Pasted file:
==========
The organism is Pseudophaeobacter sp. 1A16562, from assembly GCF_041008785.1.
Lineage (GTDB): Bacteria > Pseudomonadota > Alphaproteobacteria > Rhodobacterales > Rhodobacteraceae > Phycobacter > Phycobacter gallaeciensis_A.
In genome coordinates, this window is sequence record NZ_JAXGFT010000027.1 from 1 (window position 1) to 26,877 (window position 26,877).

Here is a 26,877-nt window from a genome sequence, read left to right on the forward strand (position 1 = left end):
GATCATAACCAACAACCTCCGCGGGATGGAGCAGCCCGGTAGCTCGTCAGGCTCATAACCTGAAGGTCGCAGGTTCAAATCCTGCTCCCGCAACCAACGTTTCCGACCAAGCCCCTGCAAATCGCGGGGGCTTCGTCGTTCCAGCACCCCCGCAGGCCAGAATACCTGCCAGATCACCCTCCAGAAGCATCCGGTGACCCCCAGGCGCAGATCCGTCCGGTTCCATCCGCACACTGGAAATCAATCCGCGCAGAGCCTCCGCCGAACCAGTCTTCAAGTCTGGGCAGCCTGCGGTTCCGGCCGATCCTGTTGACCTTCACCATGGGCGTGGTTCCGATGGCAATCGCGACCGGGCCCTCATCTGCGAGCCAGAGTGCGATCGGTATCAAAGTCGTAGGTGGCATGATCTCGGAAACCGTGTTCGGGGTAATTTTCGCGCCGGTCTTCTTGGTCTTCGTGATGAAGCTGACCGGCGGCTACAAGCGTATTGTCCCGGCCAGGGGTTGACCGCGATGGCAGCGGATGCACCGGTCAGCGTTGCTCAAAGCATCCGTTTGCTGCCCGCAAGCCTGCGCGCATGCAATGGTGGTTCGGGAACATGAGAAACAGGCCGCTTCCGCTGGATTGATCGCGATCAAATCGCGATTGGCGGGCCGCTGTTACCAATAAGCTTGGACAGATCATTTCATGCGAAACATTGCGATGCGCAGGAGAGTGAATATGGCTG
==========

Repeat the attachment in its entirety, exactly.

The organism is Pseudophaeobacter sp. 1A16562, from assembly GCF_041008785.1.
Lineage (GTDB): Bacteria > Pseudomonadota > Alphaproteobacteria > Rhodobacterales > Rhodobacteraceae > Phycobacter > Phycobacter gallaeciensis_A.
In genome coordinates, this window is sequence record NZ_JAXGFT010000027.1 from 1 (window position 1) to 26,877 (window position 26,877).

Here is a 26,877-nt window from a genome sequence, read left to right on the forward strand (position 1 = left end):
GATCATAACCAACAACCTCCGCGGGATGGAGCAGCCCGGTAGCTCGTCAGGCTCATAACCTGAAGGTCGCAGGTTCAAATCCTGCTCCCGCAACCAACGTTTCCGACCAAGCCCCTGCAAATCGCGGGGGCTTCGTCGTTCCAGCACCCCCGCAGGCCAGAATACCTGCCAGATCACCCTCCAGAAGCATCCGGTGACCCCCAGGCGCAGATCCGTCCGGTTCCATCCGCACACTGGAAATCAATCCGCGCAGAGCCTCCGCCGAACCAGTCTTCAAGTCTGGGCAGCCTGCGGTTCCGGCCGATCCTGTTGACCTTCACCATGGGCGTGGTTCCGATGGCAATCGCGACCGGGCCCTCATCTGCGAGCCAGAGTGCGATCGGTATCAAAGTCGTAGGTGGCATGATCTCGGAAACCGTGTTCGGGGTAATTTTCGCGCCGGTCTTCTTGGTCTTCGTGATGAAGCTGACCGGCGGCTACAAGCGTATTGTCCCGGCCAGGGGTTGACCGCGATGGCAGCGGATGCACCGGTCAGCGTTGCTCAAAGCATCCGTTTGCTGCCCGCAAGCCTGCGCGCATGCAATGGTGGTTCGGGAACATGAGAAACAGGCCGCTTCCGCTGGATTGATCGCGATCAAATCGCGATTGGCGGGCCGCTGTTACCAATAAGCTTGGACAGATCATTTCATGCGAAACATTGCGATGCGCAGGAGAGTGAATATGGCTG